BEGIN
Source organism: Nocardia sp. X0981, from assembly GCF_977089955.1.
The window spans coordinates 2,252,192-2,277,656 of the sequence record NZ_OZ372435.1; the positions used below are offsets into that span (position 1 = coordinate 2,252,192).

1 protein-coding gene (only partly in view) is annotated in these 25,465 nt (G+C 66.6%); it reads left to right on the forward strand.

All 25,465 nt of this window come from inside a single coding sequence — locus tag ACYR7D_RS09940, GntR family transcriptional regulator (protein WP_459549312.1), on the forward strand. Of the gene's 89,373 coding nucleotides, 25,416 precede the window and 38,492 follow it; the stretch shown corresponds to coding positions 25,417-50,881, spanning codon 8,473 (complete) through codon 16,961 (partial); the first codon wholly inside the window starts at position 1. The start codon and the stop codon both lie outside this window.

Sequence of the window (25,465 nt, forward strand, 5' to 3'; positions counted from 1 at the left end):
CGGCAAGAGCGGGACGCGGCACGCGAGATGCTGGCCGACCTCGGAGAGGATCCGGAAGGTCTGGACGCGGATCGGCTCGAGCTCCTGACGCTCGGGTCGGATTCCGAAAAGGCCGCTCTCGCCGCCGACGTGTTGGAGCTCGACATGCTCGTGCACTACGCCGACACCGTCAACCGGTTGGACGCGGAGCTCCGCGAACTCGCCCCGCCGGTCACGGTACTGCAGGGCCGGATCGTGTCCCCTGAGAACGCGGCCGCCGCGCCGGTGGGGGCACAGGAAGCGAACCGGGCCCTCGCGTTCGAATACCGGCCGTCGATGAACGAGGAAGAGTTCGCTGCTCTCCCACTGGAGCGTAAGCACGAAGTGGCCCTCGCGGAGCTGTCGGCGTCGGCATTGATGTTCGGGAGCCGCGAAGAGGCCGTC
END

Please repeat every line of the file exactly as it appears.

Source organism: Nocardia sp. X0981, from assembly GCF_977089955.1.
The window spans coordinates 2,252,192-2,277,656 of the sequence record NZ_OZ372435.1; the positions used below are offsets into that span (position 1 = coordinate 2,252,192).

1 protein-coding gene (only partly in view) is annotated in these 25,465 nt (G+C 66.6%); it reads left to right on the forward strand.

All 25,465 nt of this window come from inside a single coding sequence — locus tag ACYR7D_RS09940, GntR family transcriptional regulator (protein WP_459549312.1), on the forward strand. Of the gene's 89,373 coding nucleotides, 25,416 precede the window and 38,492 follow it; the stretch shown corresponds to coding positions 25,417-50,881, spanning codon 8,473 (complete) through codon 16,961 (partial); the first codon wholly inside the window starts at position 1. The start codon and the stop codon both lie outside this window.

Sequence of the window (25,465 nt, forward strand, 5' to 3'; positions counted from 1 at the left end):
CGGCAAGAGCGGGACGCGGCACGCGAGATGCTGGCCGACCTCGGAGAGGATCCGGAAGGTCTGGACGCGGATCGGCTCGAGCTCCTGACGCTCGGGTCGGATTCCGAAAAGGCCGCTCTCGCCGCCGACGTGTTGGAGCTCGACATGCTCGTGCACTACGCCGACACCGTCAACCGGTTGGACGCGGAGCTCCGCGAACTCGCCCCGCCGGTCACGGTACTGCAGGGCCGGATCGTGTCCCCTGAGAACGCGGCCGCCGCGCCGGTGGGGGCACAGGAAGCGAACCGGGCCCTCGCGTTCGAATACCGGCCGTCGATGAACGAGGAAGAGTTCGCTGCTCTCCCACTGGAGCGTAAGCACGAAGTGGCCCTCGCGGAGCTGTCGGCGTCGGCATTGATGTTCGGGAGCCGCGAAGAGGCCGTC